Seeing the video of George Floyd being murdered fully opened my eyes to the fact that racism is still real, and that it is a serious problem. Since elementary school, I’d become more cognizant of the systemic racism that affects Black Americans every single day. I’d heard about how high the unemployment rate is for them, and about the wage gap between Black and White workers. I’d read about how it’s harder for Black Americans to access education or healthcare, and how much more susceptible they are to criminal injustice. I’d seen countless headlines about Black men being mistreated by White police officers. But witnessing George Floyd’s life being ruthlessly taken from him because of the color of his skin made me realize that I am a part of a racial group that has never experienced the injustice that afflicts the lives of Black Americans. I will never know what it’s like to live as a Black American; to be oppressed because of the singular physical characteristic that divides us all: race. People are categorized by the pigmentation of their skin- a trait which no one has control over- and it determines the way they are treated. We all need to treat everyone as equal individuals in order to make a change.
 
* * *
 
“I’m not racist.” Have you heard people say that? Check out this TedTalk:
https://www.ted.com/talks/ibram_x_kendi_the_difference_between_being_not_racist_and_antiracist
 
NEWS:

Tuesday’s The Heart of Mission had an incorrect date for the PW Bible study. It is not July 25; it is this Thursday June 25 at 9:30 am.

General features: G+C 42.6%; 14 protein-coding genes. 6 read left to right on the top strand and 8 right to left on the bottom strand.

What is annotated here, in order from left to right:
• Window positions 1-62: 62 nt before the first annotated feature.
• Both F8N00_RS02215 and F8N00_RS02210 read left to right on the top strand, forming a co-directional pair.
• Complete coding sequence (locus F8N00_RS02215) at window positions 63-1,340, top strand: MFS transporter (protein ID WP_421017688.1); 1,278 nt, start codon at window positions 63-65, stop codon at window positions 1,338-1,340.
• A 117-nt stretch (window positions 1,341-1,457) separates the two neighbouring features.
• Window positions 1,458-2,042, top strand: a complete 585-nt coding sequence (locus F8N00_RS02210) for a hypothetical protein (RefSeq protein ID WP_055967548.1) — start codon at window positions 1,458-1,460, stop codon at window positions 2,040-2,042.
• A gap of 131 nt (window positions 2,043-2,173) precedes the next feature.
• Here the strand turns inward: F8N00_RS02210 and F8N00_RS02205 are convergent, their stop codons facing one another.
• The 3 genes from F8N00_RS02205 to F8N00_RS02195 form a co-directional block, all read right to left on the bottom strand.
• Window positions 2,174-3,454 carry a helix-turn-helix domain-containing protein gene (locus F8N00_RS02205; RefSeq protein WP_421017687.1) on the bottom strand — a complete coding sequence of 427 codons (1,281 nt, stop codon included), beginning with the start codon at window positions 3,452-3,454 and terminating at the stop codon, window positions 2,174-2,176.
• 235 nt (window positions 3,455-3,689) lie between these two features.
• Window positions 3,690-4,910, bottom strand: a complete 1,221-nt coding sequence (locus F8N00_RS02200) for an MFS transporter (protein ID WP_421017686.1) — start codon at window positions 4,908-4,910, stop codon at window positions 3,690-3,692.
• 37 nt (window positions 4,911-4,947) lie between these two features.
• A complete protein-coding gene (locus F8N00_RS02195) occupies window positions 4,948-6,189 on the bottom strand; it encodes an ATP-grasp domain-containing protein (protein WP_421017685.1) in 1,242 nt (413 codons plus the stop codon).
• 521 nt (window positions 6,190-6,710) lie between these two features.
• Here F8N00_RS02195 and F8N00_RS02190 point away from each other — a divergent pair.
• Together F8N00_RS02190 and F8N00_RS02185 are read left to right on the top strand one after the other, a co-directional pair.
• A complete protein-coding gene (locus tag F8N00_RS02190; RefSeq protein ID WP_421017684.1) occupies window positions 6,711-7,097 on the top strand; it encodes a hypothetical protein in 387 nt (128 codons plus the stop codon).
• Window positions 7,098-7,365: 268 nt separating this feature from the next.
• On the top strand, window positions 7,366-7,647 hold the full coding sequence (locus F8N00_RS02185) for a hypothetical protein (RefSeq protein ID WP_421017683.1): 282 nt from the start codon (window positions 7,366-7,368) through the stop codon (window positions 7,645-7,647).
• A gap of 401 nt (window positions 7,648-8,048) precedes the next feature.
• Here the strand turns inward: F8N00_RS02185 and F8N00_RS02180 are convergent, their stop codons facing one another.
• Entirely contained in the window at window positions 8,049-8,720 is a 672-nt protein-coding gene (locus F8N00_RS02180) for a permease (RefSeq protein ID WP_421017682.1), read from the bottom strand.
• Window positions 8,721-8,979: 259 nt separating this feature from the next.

Email zoom@firstpres.church for the link.

Our Wednesday Night Potluck on ZOOM features a Bible Study by Dave Bauer. He’ll get us thinking, laughing, and, probably, living more deeply.
 

Email zoom@firstpres.church for the link.
 
* * *
 
HELP! Your Session is in need of two elders to replace sitting elders who had to resign. We need two saints willing to step in to lead our (1) Nurture Committee and (2) Mission Committee. 
 
Please volunteer. Please pray. Please nominate somebody.
 
The nominating committee is:
 
Eric Stickels, chair
 
Greg Cozad (12/31/20)
Judy Hendrickson (12/31/20)
 
Leland Andrews (12/31/21)
Linda Peterson (12/31/21)
 
Bill Stout (12/31/22)
John Seiler (12/31/22)
 
 
* * *
 
This reminder from Pat Phillips: “At the end of the day, I’d rather be excluded for who I include, than be included for who I exclude.”
 
* * *
 
From Nancy MacGregor: I’m passing along a favorite quote of Dave Fillpot’s from the Indian poet Rabinthranath Tagore: “Faith is the bird that feels the light and sings when the dawn is still dark.” Good explanation of Hebrews 11:1.
 
Good Word: 
 
·       “And you shall love the Lord your God with all your heart and with all your soul and with all your mind and with all your strength.’ The second is this: ‘You shall love your neighbor as yourself.’ There is no other commandment greater than these.” Mark 12:30-31
 
Let us pray 
 
Holy God, 
guide my steps,
tune my vision,
open my heart,
in  the  name
of Christ.
AMEN
 
 
PEACE,
 
Matt Matthews
Cell: 864.386.9138
Matt@FirstPres.Church